An effort like the War Fragments Museum is demanding and dangerous in the region of Kharkiv, for example, which is still heavily mined and contaminated with unexploded ordnance that could take years to clear. Kherson, which the team also visited, is shelled regularly by Russians from across the river. A Russian artillery shell landed just 50 yards from me the last time I was in the city.

The War Fragments project, the creators say, is to demonstrate Ukraine’s unique history and culture. Part of the Kremlin’s justification for the invasion, as laid out in a 2021 statement by Russian dictator Vladimir Putin, has been that Ukraine is devoid of identity, just a renegade province of Russia that needed to be returned to the fold. “For so long, people saw our culture as part of Russia, as part of the ‘Russian world,’” says Fiks. Well, if you want to see Russian world, go to Saltivka!” Saltivka is a district in the north of Kharkiv, Ukraine’s second largest city, that the Russians had tried to storm in the first days of the war. After the attack failed, the invaders placed artillery a few miles from the city gates and leveled large portions of it, killing hundreds of civilians.

World War II–era weapons near the <em>Motherland</em> monument in Kyiv.
World War II–era weapons near the Motherland monument in Kyiv.

From Saltivka, Fiks was given a warped clock face by a woman whose home had been destroyed in an artillery strike. Another object was a pine cone from a mass grave outside Izium, where hundreds of civilians and soldiers had been buried.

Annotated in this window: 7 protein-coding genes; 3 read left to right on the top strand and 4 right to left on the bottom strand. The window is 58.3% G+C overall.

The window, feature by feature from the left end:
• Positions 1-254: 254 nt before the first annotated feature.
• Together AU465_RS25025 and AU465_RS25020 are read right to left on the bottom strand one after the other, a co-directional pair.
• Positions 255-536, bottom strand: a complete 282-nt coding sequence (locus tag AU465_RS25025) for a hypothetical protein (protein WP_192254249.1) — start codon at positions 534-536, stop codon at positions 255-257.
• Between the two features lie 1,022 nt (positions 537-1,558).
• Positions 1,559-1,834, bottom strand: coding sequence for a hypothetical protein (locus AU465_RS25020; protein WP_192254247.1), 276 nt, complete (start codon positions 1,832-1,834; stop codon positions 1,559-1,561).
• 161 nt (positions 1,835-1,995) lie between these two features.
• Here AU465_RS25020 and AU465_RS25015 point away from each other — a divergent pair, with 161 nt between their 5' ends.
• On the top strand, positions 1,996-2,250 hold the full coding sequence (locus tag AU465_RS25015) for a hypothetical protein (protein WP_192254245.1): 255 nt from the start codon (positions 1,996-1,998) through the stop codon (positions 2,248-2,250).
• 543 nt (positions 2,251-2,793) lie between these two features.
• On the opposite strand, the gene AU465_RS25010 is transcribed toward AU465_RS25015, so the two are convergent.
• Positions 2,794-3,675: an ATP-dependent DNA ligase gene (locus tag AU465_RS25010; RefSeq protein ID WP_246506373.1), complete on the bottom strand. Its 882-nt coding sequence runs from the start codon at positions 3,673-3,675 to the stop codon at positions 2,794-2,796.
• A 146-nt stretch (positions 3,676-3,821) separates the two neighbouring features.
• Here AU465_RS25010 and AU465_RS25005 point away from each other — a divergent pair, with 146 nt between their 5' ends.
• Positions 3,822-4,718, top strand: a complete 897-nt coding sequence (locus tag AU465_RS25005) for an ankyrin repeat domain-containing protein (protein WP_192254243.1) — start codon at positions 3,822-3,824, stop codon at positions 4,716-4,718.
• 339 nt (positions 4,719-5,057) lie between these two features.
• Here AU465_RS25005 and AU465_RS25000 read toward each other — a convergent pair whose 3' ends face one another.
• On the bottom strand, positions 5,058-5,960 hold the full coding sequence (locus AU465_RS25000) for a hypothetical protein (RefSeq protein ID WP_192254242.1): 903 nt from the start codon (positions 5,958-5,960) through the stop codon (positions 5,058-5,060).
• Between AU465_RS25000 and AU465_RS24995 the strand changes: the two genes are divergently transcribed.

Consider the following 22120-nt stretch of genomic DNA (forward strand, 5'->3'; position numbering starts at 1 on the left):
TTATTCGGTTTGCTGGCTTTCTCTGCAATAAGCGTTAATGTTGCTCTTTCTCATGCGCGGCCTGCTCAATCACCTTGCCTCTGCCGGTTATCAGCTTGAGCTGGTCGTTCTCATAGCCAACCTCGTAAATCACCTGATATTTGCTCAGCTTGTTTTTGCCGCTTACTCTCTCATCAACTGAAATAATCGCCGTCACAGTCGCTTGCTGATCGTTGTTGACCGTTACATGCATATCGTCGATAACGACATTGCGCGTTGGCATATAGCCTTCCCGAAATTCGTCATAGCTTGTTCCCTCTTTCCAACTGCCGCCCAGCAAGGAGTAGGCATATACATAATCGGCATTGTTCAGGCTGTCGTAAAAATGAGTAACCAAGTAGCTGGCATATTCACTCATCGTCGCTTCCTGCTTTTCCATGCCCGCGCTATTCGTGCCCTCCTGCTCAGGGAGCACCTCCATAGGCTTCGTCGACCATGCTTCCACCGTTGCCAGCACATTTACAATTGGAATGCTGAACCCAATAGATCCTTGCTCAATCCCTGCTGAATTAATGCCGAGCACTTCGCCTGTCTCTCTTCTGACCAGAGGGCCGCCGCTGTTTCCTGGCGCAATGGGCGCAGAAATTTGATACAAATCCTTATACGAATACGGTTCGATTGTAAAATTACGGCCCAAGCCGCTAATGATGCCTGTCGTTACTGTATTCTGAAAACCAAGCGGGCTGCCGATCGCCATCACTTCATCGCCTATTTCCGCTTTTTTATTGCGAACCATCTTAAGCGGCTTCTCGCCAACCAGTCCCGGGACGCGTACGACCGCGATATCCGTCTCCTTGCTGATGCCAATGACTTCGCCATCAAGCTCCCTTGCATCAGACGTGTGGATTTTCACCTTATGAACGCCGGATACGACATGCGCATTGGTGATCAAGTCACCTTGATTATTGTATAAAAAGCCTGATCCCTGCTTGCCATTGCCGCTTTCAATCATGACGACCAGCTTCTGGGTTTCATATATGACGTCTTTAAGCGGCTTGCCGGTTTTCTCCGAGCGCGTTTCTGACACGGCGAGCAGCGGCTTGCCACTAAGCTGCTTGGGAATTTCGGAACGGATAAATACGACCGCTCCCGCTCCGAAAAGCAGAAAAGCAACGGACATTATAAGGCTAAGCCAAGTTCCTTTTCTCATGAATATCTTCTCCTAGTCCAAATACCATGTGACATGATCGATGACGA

These individual projects are intended to complement, not replace, the traditional means of preserving pieces of history, as done by professional museum curators and exhibitions. Several of the War Fragment’s projects cubes have now found their way into the country’s official museums, such as the Odesa National Art Museum, and the artifacts collection in St. Sophia National Reserve. It blurs the boundary between traditional and modern ways of exhibiting and storytelling in a museum.

Traditional, physical museums in Ukraine have also been radically reshaped to tell the story of the invasion. The Pechersk district of Kyiv is known for a huge statue of a woman with a sword and shield, known as the Motherland monument. At its base is the National Museum of the History of Ukraine in the Second World War. It holds memories of sacrifice from when Russia and Ukraine fought under one banner in what is locally known as the ”Great Patriotic War”—though that moment has since been twisted by Russian propaganda to promote the idea that are the same people and nation, according to Oleksandr Amlekya, a curator at the museum who is also a veteran of the long-simmering conflict in the Donbas region. Amlekya says that this is a myth that must be eradicated. “Ukraine was occupied by Soviet Russia from the start of the 20th century, he says. “The pain of Ukraine was that we suffered under both totalitarian regimes—the Soviet and the German.… We suffered more from Russian occupation, we were only on the Russian side to prevent the German occupation. If we look at the numbers, Ukraine suffered more from the Russian occupation.” He specifically cites the Holodomor (Ukrainian for “death by hunger”) of the 1930s, when Stalin’s government deliberately starved an estimated 3.5 million Ukrainians.